by David Sánchez

# Motivation

This is a 16-week project to analyse 16 years (and \$400 billion!!) of funding by the National Institutes of Health (NIH), the largest organisation funding biomedical research. I’ll built it incrementally, each week applying only elements we have covered in the data school that week (and previously). The idea is to follow the progress of the training that will allow the incorporation of new techniques/ideas to the analysis.

## Week 1

Objective: to examine if the funding allocated to the different states reflects the national per capita funding or if there are some states that receive disproportionally high/low funding using the following formula:

This will be one single dashboard built with three main items: calculations (including table calculations and a first dip in level of detail expressions), maps, and joining and blending.

The workbook is at TableauPublic. I started from 2 tables:

• Table 1 (main) contains the data downloaded from NIH reporter
• Table 2 contains the estimated population by state and year obtained from the US census.

First step: left join – adding the state population that year to the main table.
Second step: create an extract to improve performance.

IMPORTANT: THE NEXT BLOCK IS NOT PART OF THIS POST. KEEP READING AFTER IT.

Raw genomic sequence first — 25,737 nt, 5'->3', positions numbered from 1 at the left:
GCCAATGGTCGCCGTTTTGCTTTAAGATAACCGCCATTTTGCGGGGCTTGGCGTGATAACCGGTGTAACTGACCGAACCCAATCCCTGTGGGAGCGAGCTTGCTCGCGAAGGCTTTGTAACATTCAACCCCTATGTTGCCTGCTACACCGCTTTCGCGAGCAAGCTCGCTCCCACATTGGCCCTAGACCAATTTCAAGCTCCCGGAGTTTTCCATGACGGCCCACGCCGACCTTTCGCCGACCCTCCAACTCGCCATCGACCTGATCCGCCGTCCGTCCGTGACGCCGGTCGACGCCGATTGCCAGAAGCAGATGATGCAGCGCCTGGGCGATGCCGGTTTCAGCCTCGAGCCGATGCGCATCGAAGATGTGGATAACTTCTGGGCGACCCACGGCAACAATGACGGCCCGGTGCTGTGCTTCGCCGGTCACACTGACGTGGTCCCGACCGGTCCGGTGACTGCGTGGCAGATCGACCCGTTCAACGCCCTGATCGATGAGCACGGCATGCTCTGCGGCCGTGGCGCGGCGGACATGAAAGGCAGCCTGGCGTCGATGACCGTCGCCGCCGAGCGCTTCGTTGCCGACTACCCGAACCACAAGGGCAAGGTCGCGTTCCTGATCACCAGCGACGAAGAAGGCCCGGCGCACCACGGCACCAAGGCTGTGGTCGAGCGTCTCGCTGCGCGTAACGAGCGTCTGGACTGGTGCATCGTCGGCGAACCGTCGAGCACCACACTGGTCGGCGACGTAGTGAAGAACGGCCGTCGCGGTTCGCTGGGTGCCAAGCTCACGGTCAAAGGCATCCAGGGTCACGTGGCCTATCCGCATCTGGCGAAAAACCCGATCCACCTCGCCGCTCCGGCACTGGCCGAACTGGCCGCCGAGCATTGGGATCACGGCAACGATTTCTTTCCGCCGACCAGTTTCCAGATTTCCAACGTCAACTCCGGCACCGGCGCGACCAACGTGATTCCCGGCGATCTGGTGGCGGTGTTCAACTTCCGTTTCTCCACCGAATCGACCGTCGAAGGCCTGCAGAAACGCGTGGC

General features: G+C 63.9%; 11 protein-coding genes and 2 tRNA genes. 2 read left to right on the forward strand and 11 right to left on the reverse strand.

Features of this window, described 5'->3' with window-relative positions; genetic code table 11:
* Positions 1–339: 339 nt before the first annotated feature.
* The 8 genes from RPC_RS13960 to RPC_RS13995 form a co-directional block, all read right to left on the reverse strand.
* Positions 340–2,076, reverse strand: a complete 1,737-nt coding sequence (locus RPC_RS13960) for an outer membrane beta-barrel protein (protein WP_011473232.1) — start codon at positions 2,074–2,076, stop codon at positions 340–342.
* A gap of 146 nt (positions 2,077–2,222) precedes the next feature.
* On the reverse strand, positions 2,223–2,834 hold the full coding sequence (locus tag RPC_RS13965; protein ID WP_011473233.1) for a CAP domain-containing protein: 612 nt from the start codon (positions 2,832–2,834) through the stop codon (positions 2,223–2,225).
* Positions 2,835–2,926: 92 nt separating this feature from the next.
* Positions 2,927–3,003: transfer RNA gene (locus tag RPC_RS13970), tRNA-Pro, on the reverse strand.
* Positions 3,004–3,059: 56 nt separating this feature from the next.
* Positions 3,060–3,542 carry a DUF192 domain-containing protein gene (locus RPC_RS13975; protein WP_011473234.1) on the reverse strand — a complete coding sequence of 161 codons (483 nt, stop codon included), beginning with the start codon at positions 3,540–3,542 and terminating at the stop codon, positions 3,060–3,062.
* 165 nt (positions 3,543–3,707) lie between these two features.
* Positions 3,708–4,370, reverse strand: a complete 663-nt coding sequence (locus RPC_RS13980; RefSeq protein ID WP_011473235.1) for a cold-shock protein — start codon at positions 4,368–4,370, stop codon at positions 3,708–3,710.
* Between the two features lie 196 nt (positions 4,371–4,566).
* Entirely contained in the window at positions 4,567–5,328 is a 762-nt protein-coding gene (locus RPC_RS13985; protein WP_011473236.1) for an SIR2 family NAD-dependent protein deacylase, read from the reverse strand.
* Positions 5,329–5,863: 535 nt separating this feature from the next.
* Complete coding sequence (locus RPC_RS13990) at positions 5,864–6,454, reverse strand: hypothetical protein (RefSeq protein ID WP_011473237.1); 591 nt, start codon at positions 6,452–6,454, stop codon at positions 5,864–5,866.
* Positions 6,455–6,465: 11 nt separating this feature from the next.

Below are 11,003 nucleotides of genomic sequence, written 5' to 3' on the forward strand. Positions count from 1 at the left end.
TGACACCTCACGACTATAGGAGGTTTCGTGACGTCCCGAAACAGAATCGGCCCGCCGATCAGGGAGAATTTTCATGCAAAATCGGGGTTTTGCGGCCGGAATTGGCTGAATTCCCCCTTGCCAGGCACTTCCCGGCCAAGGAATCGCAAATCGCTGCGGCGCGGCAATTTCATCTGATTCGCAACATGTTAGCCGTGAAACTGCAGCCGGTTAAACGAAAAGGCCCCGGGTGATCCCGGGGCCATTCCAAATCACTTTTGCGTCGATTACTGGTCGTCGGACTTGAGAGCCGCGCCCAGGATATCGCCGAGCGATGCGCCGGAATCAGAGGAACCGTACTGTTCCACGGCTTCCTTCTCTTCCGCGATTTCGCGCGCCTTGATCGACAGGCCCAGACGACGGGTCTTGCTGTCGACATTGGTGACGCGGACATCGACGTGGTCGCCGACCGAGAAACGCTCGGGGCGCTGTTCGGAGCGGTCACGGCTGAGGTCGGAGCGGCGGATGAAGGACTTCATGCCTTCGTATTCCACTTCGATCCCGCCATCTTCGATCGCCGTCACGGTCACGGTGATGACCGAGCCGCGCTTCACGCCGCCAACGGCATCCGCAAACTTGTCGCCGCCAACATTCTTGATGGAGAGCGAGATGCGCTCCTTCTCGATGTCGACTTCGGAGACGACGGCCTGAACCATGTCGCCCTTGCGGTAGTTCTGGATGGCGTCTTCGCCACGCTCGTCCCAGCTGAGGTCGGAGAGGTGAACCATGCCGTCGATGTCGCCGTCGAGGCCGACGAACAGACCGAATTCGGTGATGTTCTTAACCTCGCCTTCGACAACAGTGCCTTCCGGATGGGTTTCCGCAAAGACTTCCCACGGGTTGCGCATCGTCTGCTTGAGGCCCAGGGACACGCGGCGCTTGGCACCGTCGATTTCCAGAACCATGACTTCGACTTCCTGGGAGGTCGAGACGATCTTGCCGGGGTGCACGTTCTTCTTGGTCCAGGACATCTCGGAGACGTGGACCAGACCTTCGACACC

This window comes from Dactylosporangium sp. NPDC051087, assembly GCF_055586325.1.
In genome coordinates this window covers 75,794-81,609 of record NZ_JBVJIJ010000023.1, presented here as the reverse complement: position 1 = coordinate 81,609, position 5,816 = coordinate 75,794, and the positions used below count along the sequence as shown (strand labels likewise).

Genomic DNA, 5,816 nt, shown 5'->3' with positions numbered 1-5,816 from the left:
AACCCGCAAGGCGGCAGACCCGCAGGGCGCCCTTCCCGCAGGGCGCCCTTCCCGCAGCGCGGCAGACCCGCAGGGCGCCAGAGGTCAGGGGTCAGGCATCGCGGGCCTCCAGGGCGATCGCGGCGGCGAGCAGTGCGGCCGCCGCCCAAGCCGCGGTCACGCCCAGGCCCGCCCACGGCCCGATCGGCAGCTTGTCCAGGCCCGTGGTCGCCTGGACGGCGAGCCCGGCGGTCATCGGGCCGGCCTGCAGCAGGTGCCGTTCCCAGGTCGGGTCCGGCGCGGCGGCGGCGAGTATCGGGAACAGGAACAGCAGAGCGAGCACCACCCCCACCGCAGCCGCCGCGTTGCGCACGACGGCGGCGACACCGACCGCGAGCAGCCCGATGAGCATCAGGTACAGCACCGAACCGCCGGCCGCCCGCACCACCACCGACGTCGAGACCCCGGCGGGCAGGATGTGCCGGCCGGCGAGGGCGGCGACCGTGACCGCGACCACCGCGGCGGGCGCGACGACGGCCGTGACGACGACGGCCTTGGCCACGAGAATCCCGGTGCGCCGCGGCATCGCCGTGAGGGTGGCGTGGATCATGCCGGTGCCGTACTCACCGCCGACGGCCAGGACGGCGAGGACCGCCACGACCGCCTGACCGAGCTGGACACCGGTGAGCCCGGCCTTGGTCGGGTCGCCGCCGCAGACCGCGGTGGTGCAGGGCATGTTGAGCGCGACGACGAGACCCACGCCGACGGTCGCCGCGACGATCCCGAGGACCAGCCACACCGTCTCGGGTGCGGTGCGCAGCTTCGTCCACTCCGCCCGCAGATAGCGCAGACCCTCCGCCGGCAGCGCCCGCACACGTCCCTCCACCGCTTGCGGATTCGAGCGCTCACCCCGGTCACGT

Third step: create the calculations…

• Regular calculations: i.e. % of percapita = [Per Capita State]/[Per Capita Total]
• Level of detail calculations: i.e. Yearly total funding = { FIXED [FY] : SUM([Total Cost])}

Finally, plot the yearly map and a summary graph that clearly shows the disparity in the per capita funding between different states, as well as a sample table to understand how the different calculations operate. Taxation without representation… but, combined with Maryland and Massachusetts, the District disproportionally receive funding for biomedical research from NIH in a per capita basis (whereas Idaho just receives 5% of the national per capita funding)…

Data Sources:
NIH funding data came from the ExPORTER catalog.
US state population was obtained from US census estimates (2000-2010 & 2010-2016)
Data wrangling was done using python and pandas. Main steps:

1. Combine all files into a single dataframe
2. Combine and discard sub-projects (assigned to the main project & PI)

David Sánchez

Some Numbers @DS -- Reflection on 4 (fast) months

Fri 26 Jan 2018

Revelations – densification using bins and Index in Tableau. Case in point: normal distribution.

Sun 14 Jan 2018

Tableau for everyone